We Will Never Really Know What Happened Here

The electrician has begun to talk to himself as he works. At least, that was what I thought, but the Engineer says he has one of those Bluetooth things that hangs inobtrusively on your ear and makes people think you are a schizophrenic walking around. I am getting to that stage myself.

The rewiring of the office and treatment room are finished, meaning that I can finally plug my computer into an outlet that is actually grounded — yes, Virginia, I have been living for years in an ungrounded house — and use an updated battery backup box that doesn’t shriek hysterically: “I am not grounded! I am not grounded!” the minute you plug it in. Forever. Until you unplug it. Sheesh.

I shut the cats up in here to keep them out of the electrical work, meaning there also has to be a water dish (which I keep kicking over) and a litter box (behind a purdah screen bought for the use, next to the computer desk).

This morning I turned on my computer, heard the comforting sound of the boot sequence beginning, went to make tea, and came back to find a blank monitor screen, the on-off LED unlit. You know the cold, hollow feeling you get when one of your electronics fails. This is the second monitor I’ve bought from Viewsonic, after the first one failed at an absurdly young age, on account I figured it was just a built-on-Monday issue and Viewsonic somehow has got the number of my horrible eyes and I can see their displays better than everything else at Micro Center.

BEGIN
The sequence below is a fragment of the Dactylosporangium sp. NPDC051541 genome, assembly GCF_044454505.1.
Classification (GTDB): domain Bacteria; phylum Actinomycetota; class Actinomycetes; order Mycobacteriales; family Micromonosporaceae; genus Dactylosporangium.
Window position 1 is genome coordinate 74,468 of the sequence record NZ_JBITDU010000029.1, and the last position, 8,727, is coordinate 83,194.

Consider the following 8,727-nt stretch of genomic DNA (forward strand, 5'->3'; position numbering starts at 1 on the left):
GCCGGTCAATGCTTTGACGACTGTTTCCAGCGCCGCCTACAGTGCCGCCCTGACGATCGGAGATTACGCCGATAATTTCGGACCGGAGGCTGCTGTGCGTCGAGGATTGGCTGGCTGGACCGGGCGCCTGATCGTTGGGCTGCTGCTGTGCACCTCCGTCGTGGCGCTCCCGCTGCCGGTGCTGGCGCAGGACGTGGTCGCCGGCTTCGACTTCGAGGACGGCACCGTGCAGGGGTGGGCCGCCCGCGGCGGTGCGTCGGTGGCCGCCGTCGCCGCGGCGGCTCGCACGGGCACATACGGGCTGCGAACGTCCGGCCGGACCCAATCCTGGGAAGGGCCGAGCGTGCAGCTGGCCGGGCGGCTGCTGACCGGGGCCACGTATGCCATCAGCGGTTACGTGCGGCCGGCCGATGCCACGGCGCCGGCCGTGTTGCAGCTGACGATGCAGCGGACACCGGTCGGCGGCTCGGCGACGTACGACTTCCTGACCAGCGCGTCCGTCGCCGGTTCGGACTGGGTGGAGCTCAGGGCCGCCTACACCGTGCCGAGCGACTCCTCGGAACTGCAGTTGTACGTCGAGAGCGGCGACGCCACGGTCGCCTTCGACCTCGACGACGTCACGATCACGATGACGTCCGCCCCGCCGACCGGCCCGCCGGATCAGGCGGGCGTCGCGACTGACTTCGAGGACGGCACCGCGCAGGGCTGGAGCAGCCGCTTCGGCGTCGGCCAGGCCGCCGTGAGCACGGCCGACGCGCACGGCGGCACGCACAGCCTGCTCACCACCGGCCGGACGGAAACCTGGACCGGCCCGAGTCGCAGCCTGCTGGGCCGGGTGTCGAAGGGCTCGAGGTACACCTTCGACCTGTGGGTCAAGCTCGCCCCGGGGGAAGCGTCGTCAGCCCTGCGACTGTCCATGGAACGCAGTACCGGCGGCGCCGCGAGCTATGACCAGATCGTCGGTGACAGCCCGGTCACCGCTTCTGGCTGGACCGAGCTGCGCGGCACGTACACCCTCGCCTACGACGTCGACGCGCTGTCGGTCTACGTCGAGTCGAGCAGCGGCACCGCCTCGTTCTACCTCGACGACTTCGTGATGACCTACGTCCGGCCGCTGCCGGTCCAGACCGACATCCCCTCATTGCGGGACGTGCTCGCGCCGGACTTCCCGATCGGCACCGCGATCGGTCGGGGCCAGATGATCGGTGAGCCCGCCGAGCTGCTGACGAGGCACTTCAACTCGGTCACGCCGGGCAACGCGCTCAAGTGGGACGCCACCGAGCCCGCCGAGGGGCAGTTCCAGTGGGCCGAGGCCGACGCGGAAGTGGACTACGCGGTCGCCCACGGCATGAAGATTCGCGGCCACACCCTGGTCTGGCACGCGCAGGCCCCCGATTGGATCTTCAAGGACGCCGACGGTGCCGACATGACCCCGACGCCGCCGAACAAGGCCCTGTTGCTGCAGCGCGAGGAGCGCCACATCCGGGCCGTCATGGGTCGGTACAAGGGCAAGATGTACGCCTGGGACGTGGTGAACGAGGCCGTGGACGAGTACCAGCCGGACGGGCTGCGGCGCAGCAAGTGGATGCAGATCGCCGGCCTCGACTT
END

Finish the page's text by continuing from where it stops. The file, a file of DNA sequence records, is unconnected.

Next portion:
The Engineer offered to let me use his monitor until I could shop for a new one, since he can see the laptop better than I can. We hooked it up and it didn’t work either. Heartening, but a mystery. I stopped having a full-on meltdown, ceased to swear at the various cables and desktop impoedimenta, and hit switches as the Engineer rearranged connections to the battery box.

“It’s designed so that one side transmits power no matter what, but the other receptacles only work if the battery power is on,” he said.

“Well it was on last night.”

Someone pressed this button on the top between last night and this morning,” he said.

It is right next to the litter box.

No one is confessing.

Veterans’ Day

There are a lot of flags flying today, and occasions of what I have come to think of as “solemnity porn,” involving moments of silence and the placing of floral tributes and a soulful rendition of Taps, meant to make tears well in your eyes and confer an uplifted feeling. You know the kind of thing.

There was an interesting piece in the Daily Beast a couple of days back about an overmedicated, desperate veteran who discovered — I don’t know why it surprises anyone — that marijuana relieved his post-traumatic stress when fourteen pharmacy drugs did nothing for him. He’s an activist now, staging demonstrations at Veterans’ Day parades, reminding people that “honoring the sacrifice” means nothing if you look away from the people who are still suffering, to include an appalling rate of suicides. The Department of Veterans’ Affairs apparently wants nothing to do with him and his weed, though there is a growing — pardon the expression — body of research suggesting it might be a targeted therapy.